Egyptian President Abdel Fatah El Sisi and US National Security Adviser Jake Sullivan have met in Cairo to discuss Libya’s internationally backed political roadmap and the Israeli-Palestinian conflict.
The pair reviewed a wide variety of regional issues at the meeting on Wednesday.
This month, the Biden administration decided to withhold $130 million in military aid to Egypt over human rights concerns. An Egyptian presidential statement on the meeting made no mention of human rights.
Some experts have said Egypt’s ties with the US, particularly over security and counterterrorism, were so deep that the pair could conduct business as usual, even when Washington takes punitive actions against Cairo over human rights or, more recently, arms purchases from Russia.
Mr Sullivan arrived in Cairo after trips to Saudi Arabia and the UAE. He was accompanied by Brett McGurk, White House co-ordinator for the Middle East and North Africa.
The Egyptian statement said President El Sisi and Mr Sullivan had agreed on the need to step up international efforts to ensure the successful conclusion of Libya’s political roadmap.
Egypt, for its part, has been talking in recent weeks with Libya’s key political players to ensure the elections are held in December as scheduled. A fair and transparent vote, Egypt and other stakeholders believe, will help end the decade-long turmoil engulfing the energy-rich nation.
Egypt shares a porous desert border with Libya, which has in the past decade become a haven for extremists. Libyan-based militants have on several occasions infiltrated the border, carrying out deadly attacks against Egyptian security forces and Christians.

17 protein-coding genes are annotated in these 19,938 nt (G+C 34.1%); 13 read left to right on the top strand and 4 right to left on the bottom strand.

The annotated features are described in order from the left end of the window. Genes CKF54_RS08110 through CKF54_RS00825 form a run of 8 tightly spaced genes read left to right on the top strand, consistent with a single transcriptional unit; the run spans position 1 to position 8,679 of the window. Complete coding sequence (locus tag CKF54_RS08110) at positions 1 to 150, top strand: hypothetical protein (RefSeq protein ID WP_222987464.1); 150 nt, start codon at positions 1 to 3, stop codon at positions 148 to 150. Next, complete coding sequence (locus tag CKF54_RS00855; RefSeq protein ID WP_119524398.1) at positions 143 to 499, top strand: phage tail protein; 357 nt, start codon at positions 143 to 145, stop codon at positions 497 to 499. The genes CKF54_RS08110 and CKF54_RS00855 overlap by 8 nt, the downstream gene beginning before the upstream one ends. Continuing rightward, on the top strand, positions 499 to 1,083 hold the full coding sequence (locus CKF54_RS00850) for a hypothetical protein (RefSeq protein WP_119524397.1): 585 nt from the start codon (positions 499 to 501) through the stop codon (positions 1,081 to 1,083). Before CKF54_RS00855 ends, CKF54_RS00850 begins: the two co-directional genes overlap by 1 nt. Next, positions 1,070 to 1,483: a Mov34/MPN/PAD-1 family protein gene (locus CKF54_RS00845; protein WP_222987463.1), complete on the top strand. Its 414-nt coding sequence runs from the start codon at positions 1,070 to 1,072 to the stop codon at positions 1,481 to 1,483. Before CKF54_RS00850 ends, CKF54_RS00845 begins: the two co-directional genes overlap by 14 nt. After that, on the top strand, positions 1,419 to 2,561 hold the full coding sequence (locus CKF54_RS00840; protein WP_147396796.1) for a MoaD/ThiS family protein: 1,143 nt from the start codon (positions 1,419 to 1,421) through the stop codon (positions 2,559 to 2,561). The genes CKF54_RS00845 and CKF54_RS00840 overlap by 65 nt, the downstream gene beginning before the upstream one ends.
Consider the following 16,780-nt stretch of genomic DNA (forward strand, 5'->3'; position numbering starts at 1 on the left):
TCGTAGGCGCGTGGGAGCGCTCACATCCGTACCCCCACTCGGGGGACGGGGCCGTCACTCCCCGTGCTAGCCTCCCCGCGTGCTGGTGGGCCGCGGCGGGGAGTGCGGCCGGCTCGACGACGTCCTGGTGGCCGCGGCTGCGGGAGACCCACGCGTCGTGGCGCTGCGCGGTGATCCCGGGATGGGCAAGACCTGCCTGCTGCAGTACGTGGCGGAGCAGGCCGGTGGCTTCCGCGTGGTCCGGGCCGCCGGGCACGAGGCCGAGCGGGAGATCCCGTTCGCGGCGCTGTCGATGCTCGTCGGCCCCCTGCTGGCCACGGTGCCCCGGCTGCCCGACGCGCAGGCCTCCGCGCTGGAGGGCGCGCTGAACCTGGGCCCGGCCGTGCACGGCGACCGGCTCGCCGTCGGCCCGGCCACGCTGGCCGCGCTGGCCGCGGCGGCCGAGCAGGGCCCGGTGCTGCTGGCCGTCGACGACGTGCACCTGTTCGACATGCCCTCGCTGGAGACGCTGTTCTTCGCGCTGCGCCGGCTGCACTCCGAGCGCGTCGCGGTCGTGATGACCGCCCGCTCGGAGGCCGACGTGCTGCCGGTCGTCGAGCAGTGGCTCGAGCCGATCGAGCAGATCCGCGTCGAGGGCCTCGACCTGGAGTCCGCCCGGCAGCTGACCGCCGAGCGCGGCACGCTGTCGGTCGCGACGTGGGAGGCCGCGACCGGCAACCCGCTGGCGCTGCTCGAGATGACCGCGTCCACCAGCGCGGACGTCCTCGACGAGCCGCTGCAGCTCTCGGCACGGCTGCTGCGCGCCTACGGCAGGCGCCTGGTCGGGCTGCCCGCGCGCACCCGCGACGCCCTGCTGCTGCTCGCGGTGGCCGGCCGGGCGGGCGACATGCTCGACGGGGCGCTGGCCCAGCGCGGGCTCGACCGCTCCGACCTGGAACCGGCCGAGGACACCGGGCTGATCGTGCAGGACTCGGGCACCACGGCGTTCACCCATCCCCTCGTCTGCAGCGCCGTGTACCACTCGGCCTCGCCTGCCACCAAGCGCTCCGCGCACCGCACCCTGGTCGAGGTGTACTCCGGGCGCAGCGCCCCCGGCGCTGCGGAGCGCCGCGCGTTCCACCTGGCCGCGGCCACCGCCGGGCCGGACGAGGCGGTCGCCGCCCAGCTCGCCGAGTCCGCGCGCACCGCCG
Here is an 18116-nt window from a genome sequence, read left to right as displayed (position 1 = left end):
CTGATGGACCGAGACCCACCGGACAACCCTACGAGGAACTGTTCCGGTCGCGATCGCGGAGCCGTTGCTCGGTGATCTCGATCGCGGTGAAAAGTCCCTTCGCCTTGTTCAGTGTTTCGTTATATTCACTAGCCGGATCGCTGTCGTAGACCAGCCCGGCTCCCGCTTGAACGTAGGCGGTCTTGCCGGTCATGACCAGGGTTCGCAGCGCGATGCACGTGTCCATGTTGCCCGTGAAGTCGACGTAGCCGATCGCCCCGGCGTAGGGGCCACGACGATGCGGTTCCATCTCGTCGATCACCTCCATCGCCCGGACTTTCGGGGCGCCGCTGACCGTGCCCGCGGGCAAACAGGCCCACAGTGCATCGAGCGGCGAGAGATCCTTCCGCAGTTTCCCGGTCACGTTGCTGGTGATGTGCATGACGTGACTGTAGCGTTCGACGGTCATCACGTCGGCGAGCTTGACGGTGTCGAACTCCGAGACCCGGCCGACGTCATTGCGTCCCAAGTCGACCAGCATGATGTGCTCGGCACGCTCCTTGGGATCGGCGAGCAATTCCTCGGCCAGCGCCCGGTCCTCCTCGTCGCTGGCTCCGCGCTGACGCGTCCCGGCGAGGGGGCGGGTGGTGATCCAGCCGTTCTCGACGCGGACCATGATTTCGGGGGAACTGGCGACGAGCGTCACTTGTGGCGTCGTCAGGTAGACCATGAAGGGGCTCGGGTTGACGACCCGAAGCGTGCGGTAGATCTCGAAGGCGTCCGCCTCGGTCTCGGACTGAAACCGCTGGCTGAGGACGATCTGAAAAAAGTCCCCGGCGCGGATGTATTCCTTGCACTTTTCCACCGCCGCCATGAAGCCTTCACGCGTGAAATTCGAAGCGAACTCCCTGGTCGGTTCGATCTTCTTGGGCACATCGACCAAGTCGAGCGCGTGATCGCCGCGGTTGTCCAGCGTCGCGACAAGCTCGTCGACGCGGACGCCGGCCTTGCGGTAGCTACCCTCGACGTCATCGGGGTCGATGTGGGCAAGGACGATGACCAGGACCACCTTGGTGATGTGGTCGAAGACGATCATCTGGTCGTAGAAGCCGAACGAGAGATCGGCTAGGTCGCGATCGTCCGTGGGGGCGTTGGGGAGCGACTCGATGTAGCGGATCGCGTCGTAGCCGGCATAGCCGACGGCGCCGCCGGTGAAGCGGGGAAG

“The president has emphasised the importance Egypt attaches to the success of the political track and the withdrawal of all foreign troops from Libya,” the presidential statement said. It was alluding to Turkish military advisers and Turkish-backed foreign fighters who supported the former government based in Tripoli.
Egypt and Turkey have supported rival factions in Libya’s conflict, but Cairo and Ankara have sought to mend ties. Tension between them over Libya was so high last summer that many anticipated hostility.
“They [Mr El Sisi and Mr Sullivan] agreed to intensify bilateral co-ordination and with international partners on preparations for the forthcoming elections in Libya as well as the question of the withdrawal of foreign troops and mercenaries,” said the statement. The talks also touched on the situation in Syria, Iraq, Yemen and Tunisia, it said.
On the Palestinian-Israeli conflict, the statement said the two sides discussed ways to “revive” the peace process, which broke down in 2014. Egypt, a close US ally since the 1970s, has been seeking to cement the truce it brokered to end an 11-day war between Israel and Gaza’s Hamas group in May.
Five months after the cessation of Israel-Hamas hostilities, Egypt was locked in intense, behind-the-scenes negotiations to secure a prisoners’ exchange between the two sides.
Israel wants this to happen before it allows the reconstruction of Gaza to proceed, according to Egyptian security officials.
Egypt’s mediation, they said, is made all the more complex because of persistent demands by President Mahmoud Abbas and his Ramallah-based Palestinian Authority that they are not left out of dealings between Israel and Hamas or the reconstruction of the densely populated coastal enclave.
The Palestinian Authority and Hamas have been at sharp odds since the militant group threw out representatives of the PA in a 2007 civil war in Gaza. Hamas has since been the sole ruler of the strip.